Like Taliaferro, Alexander would like Novak to implement the redevelopment plans Chicago City Council approved last summer.

"Time is money in the development world, and it takes a long time to get plans developed and approved, so they may decide to just go ahead with that," she said. 

Love the Journal?

Become our partner in independent community journalism

Thanks for turning to Wednesday Journal and We love our thousands of digital-only readers. Now though we're asking you to partner up in paying for our reporters and photographers who report this news. It had to happen, right?

On the plus side, we're giving you a simple way, and a better reason, to join in. We're now a non-profit -- Growing Community Media -- so your donation is tax deductible. And signing up for a monthly donation, or making a one-time donation, is fast and easy.

No threats from us. The news will be here. No paywalls or article countdowns. We're counting on an exquisite mix of civic enlightenment and mild shaming. Sort of like public radio.

Claim your bragging rights. Become a digital member.

Donate Now

Reader Comments

3 Comments - Add Your Comment

Note: This page requires you to login with Facebook to comment.

Comment Policy

William Dwyer Jr.  

Posted: October 26th, 2020 10:09 AM

Far be it from me to defend anything in Melrose Park, but... just what does Novak Construction building the Melrose Park Costco ("Kiddy Costco"- cute) have to do with anything? Maybe a few more facts and less innuendo?

Scott Concertman from Chicago  

Posted: October 26th, 2020 12:04 AM

Here goes reckless assumptions...Ah the one that built Kiddy Costco. Well then he's certainly not worried about what community thinks that's why they've already gone back on the agreement to reutilize existing structure in the name of environmental sustainability and demolishing the shell as we speak. I can hear the excuse now, no way we can retain and build off of existing frame. It's been left open to freezing temperatures and pounding rain too long. And our construction company already employs minority workers from the suburbs, sorry residents of Austin. Inflatable rat and protest signs against hiring scabs will have to suffice. That means original agreement to protect the historic trees surrounding property connecting back to when the outdoor football stadium was there is out the window too. Oh don't worry we'll plant better trees to replace already well established ones cut down. Happy happy, joy joy you tree hugging loving public stupid enough to name surrounding communities after trees. Thankfully most everyone will be totally oblivious to fact once we expand construction footprint temporarily taking over all the public parkway's Green space then sweep all the construction debris under new rolled out sod. It will be total waste of time trying to plant new trees ever again in locations permanently incapable of supporting life in severely compacted soils left behind. Just consider yourselves lucky were throwing in a line of large landscape pots that will require intensive upkeep until weeds become established and no one will ever notice the difference. Boy won't Novak's engineers be surprised when finally rediscovering subterranean Creek once supplying locations old flooded wetland. Hmm is that why Sears basement always flooded, better install those ComEd transformer vaults above grade along with few industrial sized basement pumps. No sir you can't connect them to city sewers, supposed to flow into basements to keep streets from flooding.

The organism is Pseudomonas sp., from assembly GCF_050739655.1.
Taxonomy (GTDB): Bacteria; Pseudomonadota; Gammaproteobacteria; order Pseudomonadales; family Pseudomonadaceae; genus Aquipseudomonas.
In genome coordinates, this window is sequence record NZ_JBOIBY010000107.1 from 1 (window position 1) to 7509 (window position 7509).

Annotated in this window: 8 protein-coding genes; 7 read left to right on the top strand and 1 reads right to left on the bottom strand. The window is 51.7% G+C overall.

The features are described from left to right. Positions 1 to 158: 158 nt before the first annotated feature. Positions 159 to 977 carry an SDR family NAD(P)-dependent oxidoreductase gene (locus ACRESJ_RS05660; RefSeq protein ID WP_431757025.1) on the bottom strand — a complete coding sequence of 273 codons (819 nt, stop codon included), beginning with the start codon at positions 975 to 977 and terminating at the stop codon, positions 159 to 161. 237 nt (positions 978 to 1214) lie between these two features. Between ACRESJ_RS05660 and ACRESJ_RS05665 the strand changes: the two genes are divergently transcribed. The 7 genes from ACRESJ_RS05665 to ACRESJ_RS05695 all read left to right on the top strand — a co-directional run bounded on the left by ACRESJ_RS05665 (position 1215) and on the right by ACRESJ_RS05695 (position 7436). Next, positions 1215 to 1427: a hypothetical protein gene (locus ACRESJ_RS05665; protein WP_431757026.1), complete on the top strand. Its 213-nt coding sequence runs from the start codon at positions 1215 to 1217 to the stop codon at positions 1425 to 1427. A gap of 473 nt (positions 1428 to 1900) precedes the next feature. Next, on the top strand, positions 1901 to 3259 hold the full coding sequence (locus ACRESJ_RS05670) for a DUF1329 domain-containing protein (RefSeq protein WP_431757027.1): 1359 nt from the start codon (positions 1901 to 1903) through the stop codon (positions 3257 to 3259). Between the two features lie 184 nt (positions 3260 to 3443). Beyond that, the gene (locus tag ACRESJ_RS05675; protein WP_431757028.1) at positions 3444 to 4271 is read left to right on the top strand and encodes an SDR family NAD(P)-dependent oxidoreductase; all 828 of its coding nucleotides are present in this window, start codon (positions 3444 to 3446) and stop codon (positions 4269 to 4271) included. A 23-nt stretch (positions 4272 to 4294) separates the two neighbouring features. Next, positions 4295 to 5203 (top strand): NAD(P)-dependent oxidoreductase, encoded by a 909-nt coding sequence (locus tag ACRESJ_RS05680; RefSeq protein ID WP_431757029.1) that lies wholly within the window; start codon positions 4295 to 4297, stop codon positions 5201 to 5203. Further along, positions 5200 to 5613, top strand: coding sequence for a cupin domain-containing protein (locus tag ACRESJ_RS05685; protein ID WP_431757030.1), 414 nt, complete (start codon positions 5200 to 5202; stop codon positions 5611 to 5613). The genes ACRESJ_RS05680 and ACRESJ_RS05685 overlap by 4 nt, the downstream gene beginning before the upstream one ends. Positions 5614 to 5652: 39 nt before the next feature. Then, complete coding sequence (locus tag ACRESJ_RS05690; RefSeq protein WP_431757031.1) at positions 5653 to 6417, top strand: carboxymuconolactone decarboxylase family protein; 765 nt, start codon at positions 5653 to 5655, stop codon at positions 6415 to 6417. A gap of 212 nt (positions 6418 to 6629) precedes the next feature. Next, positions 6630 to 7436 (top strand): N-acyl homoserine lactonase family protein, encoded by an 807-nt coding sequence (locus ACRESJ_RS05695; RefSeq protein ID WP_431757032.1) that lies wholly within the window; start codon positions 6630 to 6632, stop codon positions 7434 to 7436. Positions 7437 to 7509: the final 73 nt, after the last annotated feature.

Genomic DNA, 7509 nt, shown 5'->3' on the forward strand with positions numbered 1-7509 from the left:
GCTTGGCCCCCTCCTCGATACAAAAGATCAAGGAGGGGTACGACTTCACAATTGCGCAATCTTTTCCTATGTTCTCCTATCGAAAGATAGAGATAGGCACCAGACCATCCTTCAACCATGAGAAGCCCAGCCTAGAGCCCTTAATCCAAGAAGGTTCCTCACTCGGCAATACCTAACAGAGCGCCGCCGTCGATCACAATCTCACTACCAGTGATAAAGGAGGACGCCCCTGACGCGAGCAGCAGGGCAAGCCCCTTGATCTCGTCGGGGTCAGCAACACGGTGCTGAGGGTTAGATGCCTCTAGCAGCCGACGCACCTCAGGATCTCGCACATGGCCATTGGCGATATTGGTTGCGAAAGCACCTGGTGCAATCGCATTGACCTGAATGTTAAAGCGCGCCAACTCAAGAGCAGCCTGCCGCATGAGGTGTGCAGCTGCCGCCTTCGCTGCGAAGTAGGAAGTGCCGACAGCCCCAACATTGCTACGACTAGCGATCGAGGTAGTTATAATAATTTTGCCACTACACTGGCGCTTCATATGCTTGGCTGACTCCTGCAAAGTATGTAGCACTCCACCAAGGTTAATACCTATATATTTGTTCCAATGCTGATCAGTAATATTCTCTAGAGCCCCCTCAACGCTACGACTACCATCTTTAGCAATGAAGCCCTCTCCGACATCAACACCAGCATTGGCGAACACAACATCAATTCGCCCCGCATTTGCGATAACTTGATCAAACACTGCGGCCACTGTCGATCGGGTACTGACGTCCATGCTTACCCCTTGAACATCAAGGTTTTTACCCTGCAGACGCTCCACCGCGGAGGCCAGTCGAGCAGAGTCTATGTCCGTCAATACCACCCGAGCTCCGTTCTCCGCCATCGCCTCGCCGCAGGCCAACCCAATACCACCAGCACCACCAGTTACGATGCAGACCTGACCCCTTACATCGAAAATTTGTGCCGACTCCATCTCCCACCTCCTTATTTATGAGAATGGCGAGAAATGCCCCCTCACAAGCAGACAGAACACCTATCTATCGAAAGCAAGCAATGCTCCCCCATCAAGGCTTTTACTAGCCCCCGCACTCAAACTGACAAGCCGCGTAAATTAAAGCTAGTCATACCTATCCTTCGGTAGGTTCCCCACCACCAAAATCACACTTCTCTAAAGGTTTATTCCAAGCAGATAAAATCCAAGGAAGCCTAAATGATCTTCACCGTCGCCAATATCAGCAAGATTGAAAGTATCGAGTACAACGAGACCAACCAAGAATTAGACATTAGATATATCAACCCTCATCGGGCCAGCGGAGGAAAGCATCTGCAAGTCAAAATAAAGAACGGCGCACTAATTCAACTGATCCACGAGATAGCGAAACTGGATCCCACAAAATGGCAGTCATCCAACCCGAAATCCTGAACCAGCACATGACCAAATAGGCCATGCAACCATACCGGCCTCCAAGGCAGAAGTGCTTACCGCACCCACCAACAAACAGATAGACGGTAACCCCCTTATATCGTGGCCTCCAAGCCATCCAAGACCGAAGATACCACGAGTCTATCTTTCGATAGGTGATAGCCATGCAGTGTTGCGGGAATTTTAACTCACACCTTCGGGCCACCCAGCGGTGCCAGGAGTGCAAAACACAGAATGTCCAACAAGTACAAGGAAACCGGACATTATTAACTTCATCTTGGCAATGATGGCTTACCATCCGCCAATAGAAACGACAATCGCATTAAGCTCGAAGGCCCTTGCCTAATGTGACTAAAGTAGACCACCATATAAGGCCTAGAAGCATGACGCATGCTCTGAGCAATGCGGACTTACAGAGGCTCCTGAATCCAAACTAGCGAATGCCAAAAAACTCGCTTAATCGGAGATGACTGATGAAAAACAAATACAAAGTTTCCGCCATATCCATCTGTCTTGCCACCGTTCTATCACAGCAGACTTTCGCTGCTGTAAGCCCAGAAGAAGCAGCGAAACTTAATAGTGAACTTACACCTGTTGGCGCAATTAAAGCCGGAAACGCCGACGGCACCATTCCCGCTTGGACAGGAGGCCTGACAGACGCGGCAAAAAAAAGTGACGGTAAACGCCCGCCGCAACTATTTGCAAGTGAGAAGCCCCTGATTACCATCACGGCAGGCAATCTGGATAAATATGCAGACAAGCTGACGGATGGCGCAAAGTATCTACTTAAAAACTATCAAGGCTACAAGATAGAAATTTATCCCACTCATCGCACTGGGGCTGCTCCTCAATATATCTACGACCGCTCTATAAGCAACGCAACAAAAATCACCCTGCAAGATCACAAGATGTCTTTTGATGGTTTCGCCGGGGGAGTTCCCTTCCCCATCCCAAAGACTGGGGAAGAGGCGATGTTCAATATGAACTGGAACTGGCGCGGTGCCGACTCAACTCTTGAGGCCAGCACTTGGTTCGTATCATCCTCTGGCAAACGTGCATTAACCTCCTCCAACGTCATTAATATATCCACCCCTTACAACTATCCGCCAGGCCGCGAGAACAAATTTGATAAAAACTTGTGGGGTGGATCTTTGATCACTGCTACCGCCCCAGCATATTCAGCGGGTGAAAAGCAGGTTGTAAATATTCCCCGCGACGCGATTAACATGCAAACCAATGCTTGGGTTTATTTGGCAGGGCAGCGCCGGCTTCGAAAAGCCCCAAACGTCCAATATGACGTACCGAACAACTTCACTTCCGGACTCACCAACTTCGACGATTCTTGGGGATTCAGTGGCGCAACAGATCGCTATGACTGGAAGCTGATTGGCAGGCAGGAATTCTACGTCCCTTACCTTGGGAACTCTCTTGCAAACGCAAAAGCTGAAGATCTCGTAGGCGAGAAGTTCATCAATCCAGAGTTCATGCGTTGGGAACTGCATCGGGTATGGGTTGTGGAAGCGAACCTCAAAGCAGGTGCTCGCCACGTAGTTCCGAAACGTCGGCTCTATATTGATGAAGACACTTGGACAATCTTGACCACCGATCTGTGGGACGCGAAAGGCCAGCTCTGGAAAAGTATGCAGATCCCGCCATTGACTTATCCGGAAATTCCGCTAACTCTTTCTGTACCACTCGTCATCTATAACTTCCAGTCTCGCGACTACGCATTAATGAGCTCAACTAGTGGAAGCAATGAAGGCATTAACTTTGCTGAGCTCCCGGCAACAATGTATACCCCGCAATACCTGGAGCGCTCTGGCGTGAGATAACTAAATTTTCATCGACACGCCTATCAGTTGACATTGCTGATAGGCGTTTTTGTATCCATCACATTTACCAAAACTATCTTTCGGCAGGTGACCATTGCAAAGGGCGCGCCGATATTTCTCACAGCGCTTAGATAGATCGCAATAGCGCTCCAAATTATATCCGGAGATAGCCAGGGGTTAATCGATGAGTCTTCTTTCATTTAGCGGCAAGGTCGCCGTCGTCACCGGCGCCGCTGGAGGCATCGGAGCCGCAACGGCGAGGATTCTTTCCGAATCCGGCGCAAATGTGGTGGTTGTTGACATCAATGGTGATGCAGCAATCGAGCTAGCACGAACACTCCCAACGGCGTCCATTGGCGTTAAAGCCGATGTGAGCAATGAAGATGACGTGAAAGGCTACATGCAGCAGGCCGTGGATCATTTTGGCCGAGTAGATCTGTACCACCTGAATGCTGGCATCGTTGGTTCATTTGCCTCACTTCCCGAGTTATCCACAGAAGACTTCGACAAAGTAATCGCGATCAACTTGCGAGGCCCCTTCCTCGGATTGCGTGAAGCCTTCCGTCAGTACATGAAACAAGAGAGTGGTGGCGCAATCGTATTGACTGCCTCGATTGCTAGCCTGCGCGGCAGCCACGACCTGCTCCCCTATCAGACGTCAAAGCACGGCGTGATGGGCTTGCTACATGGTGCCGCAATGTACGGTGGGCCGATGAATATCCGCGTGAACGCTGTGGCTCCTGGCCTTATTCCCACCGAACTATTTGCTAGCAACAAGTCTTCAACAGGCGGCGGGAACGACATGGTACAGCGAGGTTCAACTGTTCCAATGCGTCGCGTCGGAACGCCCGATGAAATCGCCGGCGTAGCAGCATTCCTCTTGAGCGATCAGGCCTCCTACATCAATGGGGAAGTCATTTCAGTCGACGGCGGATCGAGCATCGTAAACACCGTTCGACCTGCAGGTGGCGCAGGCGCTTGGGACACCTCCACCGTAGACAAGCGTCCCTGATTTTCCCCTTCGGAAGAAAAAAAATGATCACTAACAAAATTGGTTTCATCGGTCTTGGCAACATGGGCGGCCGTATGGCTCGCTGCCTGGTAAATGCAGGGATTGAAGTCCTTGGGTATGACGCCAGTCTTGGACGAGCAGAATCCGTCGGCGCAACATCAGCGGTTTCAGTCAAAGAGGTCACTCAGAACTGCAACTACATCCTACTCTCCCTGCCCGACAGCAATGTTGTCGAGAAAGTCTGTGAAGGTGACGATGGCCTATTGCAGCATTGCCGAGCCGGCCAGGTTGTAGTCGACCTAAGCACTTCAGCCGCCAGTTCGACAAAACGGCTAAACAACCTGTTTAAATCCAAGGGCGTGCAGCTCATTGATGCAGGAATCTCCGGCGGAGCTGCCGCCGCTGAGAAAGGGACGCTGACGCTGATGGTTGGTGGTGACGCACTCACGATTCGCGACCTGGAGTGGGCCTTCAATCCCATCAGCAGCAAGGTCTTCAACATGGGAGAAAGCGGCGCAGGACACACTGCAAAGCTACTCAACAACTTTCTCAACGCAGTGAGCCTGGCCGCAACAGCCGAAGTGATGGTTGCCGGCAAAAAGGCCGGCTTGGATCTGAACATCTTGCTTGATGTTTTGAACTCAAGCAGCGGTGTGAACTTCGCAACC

Vincent Domino from Elmwood Park  

Posted: September 22nd, 2020 8:39 PM

Novak Construction is a big company I know the family He has built countless stores He built the Costco in Melrose Park There should be no problem

Facebook Connect

Answer Book 2019

To view the full print edition of the Wednesday Journal 2019 Answer Book, please click here.

Quick Links

Sign-up to get the latest news updates for Oak Park and River Forest.

MultimediaContact us
Submit Letter To The Editor
Place a Classified Ad

Classified Ad

Latest Comments